►Toward the back is a high stone screen, which encloses the chancel and provides canons at prayer with peace and solitude from noisy congregations.
►Next, take a left to the heart of the cathedral, where behind the altar is Nicolas Coustou’s Pietà, also named the Virgin of Compassion, standing on a gilded base sculptured by François Girardon. On the other end is the humbled figure of Louis XIII, on bended knees, bare-headed, presenting his crown to the almighty. Louis XIII, who after many years of marriage was childless, pledged to erect a high altar and redecorate the east chancel to honour the Virgin if an heir was born to him. The future Louis XIV was born in 1638, and it was he who carried out his father’s vows 60 years after his birth. He ordered architect Robert de Cotte to renovate the choir, and Antoine Vassé created a high altar. Six angels of gilded bronze by the pillasters carry the instruments of the Passion.
►The carved woodwork choir stalls detail bas-reliefs on the back of the high stalls, with scenes from the life of the Virgin.
►On the north side of the transept is the 21-meter high, 13th-century stained-glass window depicting the Virgin, encircled by figures from the Old Testament. End your tour by going up the flight of steps of the north tower that leads to sights of the famous gargoyles and magnificent views of Paris.
Open daily between 8am and 7pm. Admission charge applies for going up the towers.
From journal Paris, for All Seasons, All the Year Through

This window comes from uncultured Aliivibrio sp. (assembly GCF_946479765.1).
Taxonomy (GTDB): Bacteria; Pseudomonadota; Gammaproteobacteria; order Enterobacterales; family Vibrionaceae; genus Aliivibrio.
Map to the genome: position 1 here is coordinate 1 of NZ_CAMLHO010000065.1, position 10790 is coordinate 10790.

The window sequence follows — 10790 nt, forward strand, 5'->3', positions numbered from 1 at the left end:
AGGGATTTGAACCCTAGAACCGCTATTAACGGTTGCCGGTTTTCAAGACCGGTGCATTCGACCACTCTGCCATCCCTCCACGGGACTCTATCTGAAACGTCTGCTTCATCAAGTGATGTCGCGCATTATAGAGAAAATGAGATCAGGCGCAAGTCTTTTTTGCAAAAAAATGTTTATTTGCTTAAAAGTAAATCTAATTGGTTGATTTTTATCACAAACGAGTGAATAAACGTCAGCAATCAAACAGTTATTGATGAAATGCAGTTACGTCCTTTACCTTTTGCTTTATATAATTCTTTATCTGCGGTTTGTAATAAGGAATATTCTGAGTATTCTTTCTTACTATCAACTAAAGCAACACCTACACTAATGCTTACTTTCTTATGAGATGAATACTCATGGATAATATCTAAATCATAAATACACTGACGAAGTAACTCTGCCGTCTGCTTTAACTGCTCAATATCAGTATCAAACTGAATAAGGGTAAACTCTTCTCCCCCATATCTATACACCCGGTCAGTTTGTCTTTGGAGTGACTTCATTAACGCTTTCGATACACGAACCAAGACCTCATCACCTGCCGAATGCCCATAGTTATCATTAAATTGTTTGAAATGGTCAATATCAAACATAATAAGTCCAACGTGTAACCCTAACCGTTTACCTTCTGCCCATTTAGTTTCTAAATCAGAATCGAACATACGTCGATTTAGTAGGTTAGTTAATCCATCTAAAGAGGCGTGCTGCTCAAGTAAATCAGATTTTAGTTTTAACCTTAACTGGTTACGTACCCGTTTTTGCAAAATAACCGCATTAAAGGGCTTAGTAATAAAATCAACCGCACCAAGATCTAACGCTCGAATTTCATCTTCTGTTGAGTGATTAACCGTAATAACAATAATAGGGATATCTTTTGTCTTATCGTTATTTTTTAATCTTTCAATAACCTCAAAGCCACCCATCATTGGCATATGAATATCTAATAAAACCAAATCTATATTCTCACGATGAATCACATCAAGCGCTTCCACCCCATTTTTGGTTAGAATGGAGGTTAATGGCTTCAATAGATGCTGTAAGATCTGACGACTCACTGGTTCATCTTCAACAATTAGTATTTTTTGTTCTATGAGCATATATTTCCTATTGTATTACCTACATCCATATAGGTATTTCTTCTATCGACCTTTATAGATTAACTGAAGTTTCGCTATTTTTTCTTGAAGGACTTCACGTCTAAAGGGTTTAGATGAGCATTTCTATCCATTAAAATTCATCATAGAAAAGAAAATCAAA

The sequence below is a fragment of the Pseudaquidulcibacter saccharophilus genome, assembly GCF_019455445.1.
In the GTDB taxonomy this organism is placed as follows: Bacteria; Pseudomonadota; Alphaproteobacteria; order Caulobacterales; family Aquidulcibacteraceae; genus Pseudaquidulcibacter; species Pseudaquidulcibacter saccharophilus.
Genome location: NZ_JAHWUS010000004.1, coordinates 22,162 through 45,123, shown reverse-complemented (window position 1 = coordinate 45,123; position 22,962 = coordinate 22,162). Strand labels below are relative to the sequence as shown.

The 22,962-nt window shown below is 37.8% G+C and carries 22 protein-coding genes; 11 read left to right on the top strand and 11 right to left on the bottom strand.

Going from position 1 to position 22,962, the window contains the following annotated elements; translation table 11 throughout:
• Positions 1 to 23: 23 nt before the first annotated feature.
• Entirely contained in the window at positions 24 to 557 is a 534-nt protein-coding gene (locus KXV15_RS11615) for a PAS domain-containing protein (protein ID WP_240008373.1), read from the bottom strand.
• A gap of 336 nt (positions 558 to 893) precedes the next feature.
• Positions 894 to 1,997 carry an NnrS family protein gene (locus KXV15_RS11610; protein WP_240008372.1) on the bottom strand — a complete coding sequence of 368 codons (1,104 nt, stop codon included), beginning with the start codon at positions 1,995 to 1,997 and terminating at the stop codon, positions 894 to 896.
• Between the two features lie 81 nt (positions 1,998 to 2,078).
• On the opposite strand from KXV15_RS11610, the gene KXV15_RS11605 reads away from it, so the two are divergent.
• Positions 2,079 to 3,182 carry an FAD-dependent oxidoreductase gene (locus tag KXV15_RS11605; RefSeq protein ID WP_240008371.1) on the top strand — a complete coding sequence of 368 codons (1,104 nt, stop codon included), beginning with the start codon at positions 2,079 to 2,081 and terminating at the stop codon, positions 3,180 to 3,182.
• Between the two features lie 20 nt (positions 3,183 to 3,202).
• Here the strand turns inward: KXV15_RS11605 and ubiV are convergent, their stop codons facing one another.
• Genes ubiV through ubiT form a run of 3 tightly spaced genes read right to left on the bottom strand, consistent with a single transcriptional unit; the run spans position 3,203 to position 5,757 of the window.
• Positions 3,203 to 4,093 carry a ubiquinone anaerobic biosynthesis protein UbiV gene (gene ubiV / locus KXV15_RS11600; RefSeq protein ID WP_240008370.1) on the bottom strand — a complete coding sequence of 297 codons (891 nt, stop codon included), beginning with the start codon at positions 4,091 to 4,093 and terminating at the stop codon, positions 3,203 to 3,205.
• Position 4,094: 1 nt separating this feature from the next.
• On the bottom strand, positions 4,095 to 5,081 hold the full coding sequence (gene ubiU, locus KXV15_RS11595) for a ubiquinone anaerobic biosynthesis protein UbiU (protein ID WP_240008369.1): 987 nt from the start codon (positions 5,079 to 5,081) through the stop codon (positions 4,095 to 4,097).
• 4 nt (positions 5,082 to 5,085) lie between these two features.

November 15, 2004
Victor Hugo’s novel Notre Dame de Paris, published in 1831, drew the public’s attention to the building’s need of restoration. Restoration work, directed by Eugène Viollet-le-Duc and Jean-Baptiste Lassus, was completed in 1864. It covered both the external structure and interior decorations. On the exterior, the carvings on the western façade and the southern transept were restored, as were the spire, the gables, and the pinnacles. On the interior, restoration work mainly affected the elevation bays and the structure of the windows.
The west front has three main doors with superb statuary, an openwork gallery, and a central rose window which depicts the Virgin in a medallion of rich reds and blues. The Portal of the Virgin, to the left, depicts the Virgin surrounded by saints and kings and is a fine composition of 13th-century statues. The Kings’ Gallery, to the right, features 28 kings of Judah gazing down on the crowds; it is a horizontal version of the tree of Jesse, which portrayed 28 statues of Christ’s ancestors up until 1793. They were restored in the 19th century. The south tower houses the cathedral’s famous Emmanuel bell, and the legendary Galerie des Chimières (gargoyles) hide behind a large upper gallery between the towers. The latter displays a number of monstrous creatures which reveal Viollet-le-Duc’s inventive imagination. It was rumoured that one of the gargoyles resembled his wife! You can get up close and personal with them by taking 387 steps up the north tower (left of entrance) for a small fee, which goes to the cathedral’s conservation fund.
The spire, designed by Viollet-le-Duc, soars to a height of 90 metres. And Jean Ravy’s spectacular flying buttresses, at the east end of the cathedral, have a span of 15 metres. The south façade’s Rose Window, with its central depiction of Christ, is an impressive 13 metres high. The transept was built at the start of Philippe-Auguste’s reign in the 13th century. The Treasury houses the cathedral’s religious treasures, including ancient manuscripts and reliquaries.